Eastern Asia-especially Mongolia-was an abundant source of dinosaur species. Tyrannosaurids from Asia were smaller and more primitive than their North American relatives. Dome-headed dinosaurs from Mongolia were much different from those in North America. The only armored dinosaurs from Asia were ankylosaurids, such as Talarurus and Tarchia. At least three types of sauropods survived in Mongolia to the latest Late Cretaceous: Nemegtosaurus, Opisthocoelicaudia, and Quaesitosaurus.
The most interesting dinosaurs discovered in Mongolia and China are the segnosaurs. Wide-bodied herbivores with powerful claws, Erlikosaurus, Segnosaurus, and Therizinosaurus are known from nowhere else in the world. Another interesting Asian group was the oviraptorids, including Conchoraptor and Oviraptor.
Small predators closely related to those in western North America abounded in eastern Asia. These included the sickle-clawed dromaeosaurids Adasaurus, Hulsanpes, and Velociraptor. Other small predators were the troodontid Saurornithoides and Elmisaurus, which was found in both Mongolia and Canada. Shanshanosaurus from China may have been related to North America's Aublysodon. Ostrich-dinosaurs were quite unusual in Mongolia. Some were more primitive than their American relatives, while others were quite advanced, such as Anserimimus and the huge Gallimimus.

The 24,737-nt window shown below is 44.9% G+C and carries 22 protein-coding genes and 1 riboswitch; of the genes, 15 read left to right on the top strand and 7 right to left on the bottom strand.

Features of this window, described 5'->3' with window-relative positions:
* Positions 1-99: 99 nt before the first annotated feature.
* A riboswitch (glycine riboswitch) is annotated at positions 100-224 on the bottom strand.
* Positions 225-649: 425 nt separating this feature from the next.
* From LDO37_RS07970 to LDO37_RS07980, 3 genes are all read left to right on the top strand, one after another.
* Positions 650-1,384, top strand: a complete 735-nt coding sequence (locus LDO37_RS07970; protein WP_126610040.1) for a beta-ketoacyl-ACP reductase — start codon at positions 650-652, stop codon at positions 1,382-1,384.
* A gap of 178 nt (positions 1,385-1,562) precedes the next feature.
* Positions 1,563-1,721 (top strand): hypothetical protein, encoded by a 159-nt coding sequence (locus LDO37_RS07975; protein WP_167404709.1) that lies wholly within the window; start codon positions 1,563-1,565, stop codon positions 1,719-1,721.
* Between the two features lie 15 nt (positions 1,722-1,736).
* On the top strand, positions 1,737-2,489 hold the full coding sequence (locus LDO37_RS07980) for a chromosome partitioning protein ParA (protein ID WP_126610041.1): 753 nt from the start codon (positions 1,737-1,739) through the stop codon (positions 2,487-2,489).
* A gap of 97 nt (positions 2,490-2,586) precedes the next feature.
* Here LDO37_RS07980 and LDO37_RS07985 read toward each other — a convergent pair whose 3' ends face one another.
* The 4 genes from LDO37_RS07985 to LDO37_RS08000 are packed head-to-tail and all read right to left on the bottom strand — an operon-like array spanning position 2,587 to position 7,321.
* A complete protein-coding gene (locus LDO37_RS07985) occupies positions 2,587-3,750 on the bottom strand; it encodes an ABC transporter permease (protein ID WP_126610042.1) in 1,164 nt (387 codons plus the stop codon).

Europe was covered by a continental sea that divided it up into islands. This led to the evolution of dwarf dinosaurs known as "island endemics." Struthiosaurus was a miniature nodosaurid; Magyarosaurus and Hypselosaurus were small titanosaurids; and Rhabdodon and Craspedodon were small iguanodontids. Only Telmatosaurus, a primitive hadrosaurid, was about "normal" size.
The Gondwanaland continents had different Late Cretaceous dinosaurs. Almost all the Late Cretaceous Gondwanaland sauropods were titanosaurids. They were found mainly in South America, Africa, India, and Madagascar. Some titanosaurids were small, about 35 to 40 feet long, with ankylosaurlike armor scutes (plates) on their backs. Others were larger, such as Argyrosaurus.
The Late Cretaceous ended about 65 million years ago. All dinosaurs, mosasaurs, plesiosaurs, and pterosaurs vanished from the face of the earth. Furthermore, it seems that this extinction happened at almost the same time on all continents, in both northern and southern hemispheres. The rule of the dinosaurs ended with the end of the Mesozoic Era.